We hiked off trail through brush, snow, crossing small creeks and swamps to get our reward of seeing a very rare flower and wonderful views of snowcapped high peaks. And, who knew that a small toad was a peak bagger?
Where: Sierra National Forest
Distance: 5.32 Miles
Elevation Range: 7,188′ – 8,353′
Date: June 14, 2017
Maps: Little Shuteye Topographic Quad, Sierra National Forest Map
Dog Hike? Maybe
We met up at The Pines Market in Bass Lake and then took Beasore Road up to a dirt road that is usually marked Chilkoot Lake but that sign wasn’t there on our hike. That little dirt road was a little muddy and I put it in 4WD just in case and didn’t stop as I sloshed through some muddy ruts with brush scraping along the side of my rig. There is a small parking area and once we got parked, noticed a pickup had driven in an alternate route and was stuck in mud up to its running boards. There wasn’t anyone around but a shovel was planted in front of the pick up.
There is no formal trail to Little Shuteye Peak and there are several routes that people take to get to it. My hiking buddy Steve followed a prior track that he had on his GPS. I sure don’t recommend that anyone head up to Little Shuteye Peak without knowing the way or without good route finding skills and tools. I have heard several stories about people climbing up to Little Shuteye Peak, then getting lost on the way down.
That dirt road that we drove in goes a little farther but no one will be driving down it anytime soon with that big tree across it. Since we were on foot, it didn’t slow us down though.
Sometimes you see the strangest things that just make you wonder how and why.
We walked by a weather station.
We crossed many small streams and swampy areas.
And then we saw it. We didn’t know what it was but Steve did. It is a very rare plant, named Shuteye Peak faun lily and only known to be found from Chiquito Ridge and Shuteye Peak in the San Joaquin River watershed.
We headed up through low growing manzanita.
We had several areas along our hike when we would top out and catch a wonderful view of the high country. We could pick out many high peaks to our east and south.
When we hit areas of granite, phlox was nestled in cracks, flowering in white and pink shades.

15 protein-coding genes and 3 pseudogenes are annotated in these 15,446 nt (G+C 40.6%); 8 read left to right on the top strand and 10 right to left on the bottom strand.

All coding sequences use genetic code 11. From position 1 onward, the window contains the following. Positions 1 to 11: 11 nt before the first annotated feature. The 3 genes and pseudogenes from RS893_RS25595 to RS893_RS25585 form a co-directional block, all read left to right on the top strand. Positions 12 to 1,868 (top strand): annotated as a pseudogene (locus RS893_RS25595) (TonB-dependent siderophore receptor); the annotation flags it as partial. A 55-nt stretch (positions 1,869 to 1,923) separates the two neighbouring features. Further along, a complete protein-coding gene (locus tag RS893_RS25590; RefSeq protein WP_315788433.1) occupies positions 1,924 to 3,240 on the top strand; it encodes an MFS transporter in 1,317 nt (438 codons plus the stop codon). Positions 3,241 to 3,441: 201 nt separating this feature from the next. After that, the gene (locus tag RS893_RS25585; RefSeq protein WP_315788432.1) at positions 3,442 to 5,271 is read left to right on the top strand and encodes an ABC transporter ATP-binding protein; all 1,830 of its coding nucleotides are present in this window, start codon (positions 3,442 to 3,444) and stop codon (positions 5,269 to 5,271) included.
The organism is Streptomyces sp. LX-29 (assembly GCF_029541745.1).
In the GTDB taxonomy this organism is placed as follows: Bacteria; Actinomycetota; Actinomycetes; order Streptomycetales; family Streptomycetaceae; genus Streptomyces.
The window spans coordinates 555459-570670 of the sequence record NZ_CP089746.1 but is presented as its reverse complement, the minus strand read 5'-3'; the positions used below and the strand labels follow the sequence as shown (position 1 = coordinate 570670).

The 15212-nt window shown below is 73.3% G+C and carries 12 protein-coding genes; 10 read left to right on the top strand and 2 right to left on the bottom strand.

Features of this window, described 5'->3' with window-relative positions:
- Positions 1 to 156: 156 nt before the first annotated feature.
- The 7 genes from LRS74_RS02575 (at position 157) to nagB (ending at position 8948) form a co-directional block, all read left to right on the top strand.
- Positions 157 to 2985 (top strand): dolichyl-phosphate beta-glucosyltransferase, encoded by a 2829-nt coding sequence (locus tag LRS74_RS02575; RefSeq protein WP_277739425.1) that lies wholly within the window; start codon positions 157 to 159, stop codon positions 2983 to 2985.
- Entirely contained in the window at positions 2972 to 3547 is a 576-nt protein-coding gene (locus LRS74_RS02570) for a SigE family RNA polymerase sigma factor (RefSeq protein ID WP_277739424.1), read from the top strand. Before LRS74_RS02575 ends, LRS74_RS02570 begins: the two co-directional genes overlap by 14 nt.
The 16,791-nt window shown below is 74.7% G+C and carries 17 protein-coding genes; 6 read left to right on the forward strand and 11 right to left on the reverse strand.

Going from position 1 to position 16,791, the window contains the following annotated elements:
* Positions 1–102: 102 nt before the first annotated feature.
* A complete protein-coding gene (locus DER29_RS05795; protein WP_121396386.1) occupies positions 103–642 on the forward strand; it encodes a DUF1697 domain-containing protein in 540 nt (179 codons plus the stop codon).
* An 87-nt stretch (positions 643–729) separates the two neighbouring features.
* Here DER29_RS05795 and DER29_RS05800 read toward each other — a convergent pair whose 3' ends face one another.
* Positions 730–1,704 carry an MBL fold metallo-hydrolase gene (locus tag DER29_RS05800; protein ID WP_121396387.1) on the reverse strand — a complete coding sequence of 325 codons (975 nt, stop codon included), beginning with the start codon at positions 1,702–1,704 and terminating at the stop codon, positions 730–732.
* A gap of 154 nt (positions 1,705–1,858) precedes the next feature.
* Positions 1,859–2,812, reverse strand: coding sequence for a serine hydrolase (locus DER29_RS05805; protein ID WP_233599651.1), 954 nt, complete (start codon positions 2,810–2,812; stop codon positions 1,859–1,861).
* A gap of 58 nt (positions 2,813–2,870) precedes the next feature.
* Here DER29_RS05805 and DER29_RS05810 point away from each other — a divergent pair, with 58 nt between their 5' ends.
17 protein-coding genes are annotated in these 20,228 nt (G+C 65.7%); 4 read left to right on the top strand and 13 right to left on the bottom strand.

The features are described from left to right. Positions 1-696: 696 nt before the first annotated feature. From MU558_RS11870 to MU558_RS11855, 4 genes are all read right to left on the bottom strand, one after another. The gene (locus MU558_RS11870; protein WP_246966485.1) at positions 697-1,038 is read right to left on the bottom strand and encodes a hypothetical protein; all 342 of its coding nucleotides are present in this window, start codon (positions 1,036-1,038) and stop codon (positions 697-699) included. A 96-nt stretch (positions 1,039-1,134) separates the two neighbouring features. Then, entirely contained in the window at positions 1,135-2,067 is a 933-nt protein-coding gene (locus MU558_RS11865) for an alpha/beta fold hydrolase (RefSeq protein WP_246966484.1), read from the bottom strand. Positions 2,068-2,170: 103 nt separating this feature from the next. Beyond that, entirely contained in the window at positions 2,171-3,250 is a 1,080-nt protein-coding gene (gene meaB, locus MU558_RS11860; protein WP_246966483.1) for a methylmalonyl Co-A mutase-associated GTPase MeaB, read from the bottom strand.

We continued upward, hitting more snow.
We discovered some reflections in small tarns
Steve did an amazing job of keeping us on track.
We kept on climbing as we hiked over small domes of granite then along a ridgeline.
Once we reached Little Shuteye Peak, it was a short scramble to the top. Little Shuteye Peak is officially at the 8,353′ elevation and nearby Shuteye Peak is at 8,351′. So Little Shuteye Peak is higher than Shuteye Peak. How did that come about?
We located the Register and entered our information.
I think getting down was a bit more challenging that getting up on the peak, but maybe that was just me.
We had been seeing these really small toads on the hike up and as we were making our way off of the tip top, I spotted one. That is one tough critter to be this high up and on this rocky outcropping. It sure blended in with the granite though.
We found a nice flat spot where we ate our lunch
We took one last look at those snowcapped high mountains then started heading down.
We worked our way down from the rocky outcropping that is called Little Shuteye Peak.
Then back down the mountain.
At one spot, we could look down and see the Oakhurst area with Deadwood Peak behind it.
We continued back down through that shaded snowy section.
And we hit a different patch of those Shuteye Peak faun lilys. Of course we just had to capture some more pictures.
As we worked our way back across the small creeks and over down forest litter, we spotted that weather station, which made us all very happy. This hike is not one that I would encourage people to tackle on their own and not unless they know where they are going. I tracked it with my GPS but honestly, I wouldn’t do this one on my own. The good news is that there are many other marked trails in and near this area that are a more secure option to not get lost. But it can happen easily as several hiking friends of mine know.
I think this could be a good dog hike for the right dog and Deb took her dog on her past hike here. It involves going through a lot of brush, some of them that can create sharp cuts as I can attest to. I’m not sure how the dog drinking water situation is in the summer and you may need to pack dog water. Also, be aware of the critters in this area such as rattlesnakes, bear, deer, coyotes and others that a dog could tangle with.
The Sierra National Forest has a short article called Canine Camper that you can access here. Even though this is not classified as a wilderness area, here is what they have on their website:
Domestic pets are allowed in wilderness areas. You are responsible for their actions as well as their welfare. Pets should either be leashed or under direct voice control. When camping in areas with other visitors, pets should be kept on a leash. Wilderness visitor’s who plan to travel into an adjacent National Park should be aware that National Parks do not permit pets.
We ask the public to remember these rules when taking pets into the wilderness.
- Bury feces.
- Do not tie up dogs and leave them unattended.
- Do not allow dogs to chase wildlife.
- Leave unfriendly or loud dogs at home.
Map and Profile:
Prior Blogs in the Area: